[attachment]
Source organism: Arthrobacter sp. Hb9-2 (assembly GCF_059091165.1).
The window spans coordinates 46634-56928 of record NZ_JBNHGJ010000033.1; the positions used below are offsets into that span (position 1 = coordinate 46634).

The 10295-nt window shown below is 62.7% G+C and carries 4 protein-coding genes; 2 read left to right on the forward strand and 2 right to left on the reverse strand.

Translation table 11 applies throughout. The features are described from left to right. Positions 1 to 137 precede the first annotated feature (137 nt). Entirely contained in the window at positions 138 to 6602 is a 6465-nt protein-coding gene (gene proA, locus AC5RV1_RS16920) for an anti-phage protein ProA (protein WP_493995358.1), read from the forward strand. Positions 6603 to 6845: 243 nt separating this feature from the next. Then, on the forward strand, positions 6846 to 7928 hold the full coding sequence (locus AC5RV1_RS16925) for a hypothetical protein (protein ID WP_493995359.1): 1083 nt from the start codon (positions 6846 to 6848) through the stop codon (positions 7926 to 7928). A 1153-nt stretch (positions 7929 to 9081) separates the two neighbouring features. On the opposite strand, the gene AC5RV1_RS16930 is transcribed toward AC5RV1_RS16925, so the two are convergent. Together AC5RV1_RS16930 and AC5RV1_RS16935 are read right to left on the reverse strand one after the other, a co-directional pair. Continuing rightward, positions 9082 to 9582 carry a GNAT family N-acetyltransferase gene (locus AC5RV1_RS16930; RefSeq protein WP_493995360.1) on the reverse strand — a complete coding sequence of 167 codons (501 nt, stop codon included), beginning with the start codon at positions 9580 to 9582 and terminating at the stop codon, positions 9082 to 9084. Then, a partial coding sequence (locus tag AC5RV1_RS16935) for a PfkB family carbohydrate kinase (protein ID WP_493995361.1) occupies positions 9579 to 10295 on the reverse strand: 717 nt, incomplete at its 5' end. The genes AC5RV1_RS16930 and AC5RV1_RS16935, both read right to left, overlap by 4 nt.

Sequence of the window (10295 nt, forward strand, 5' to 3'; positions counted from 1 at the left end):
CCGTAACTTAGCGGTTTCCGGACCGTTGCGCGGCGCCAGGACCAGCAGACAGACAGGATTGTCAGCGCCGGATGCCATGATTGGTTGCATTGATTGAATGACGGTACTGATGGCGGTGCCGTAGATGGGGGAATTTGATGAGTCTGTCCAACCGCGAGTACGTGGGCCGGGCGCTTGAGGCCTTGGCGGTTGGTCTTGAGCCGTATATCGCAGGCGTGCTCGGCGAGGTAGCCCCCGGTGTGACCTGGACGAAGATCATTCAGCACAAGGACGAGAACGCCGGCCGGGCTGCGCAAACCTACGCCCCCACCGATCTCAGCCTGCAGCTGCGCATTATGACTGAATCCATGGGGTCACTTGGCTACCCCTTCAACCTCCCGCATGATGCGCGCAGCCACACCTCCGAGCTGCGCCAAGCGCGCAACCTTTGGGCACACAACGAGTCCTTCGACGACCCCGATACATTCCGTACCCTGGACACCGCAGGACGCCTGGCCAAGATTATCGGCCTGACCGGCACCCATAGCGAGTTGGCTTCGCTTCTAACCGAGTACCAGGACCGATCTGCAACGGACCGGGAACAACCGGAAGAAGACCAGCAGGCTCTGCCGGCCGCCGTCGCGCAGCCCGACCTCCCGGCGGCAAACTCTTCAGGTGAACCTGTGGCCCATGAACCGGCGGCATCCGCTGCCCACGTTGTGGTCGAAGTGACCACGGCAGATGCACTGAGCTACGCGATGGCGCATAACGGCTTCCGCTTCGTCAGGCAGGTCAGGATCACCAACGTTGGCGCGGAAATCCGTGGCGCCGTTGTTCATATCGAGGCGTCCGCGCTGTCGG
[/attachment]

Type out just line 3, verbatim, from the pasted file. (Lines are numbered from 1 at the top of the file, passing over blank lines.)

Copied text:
The 10295-nt window shown below is 62.7% G+C and carries 4 protein-coding genes; 2 read left to right on the forward strand and 2 right to left on the reverse strand.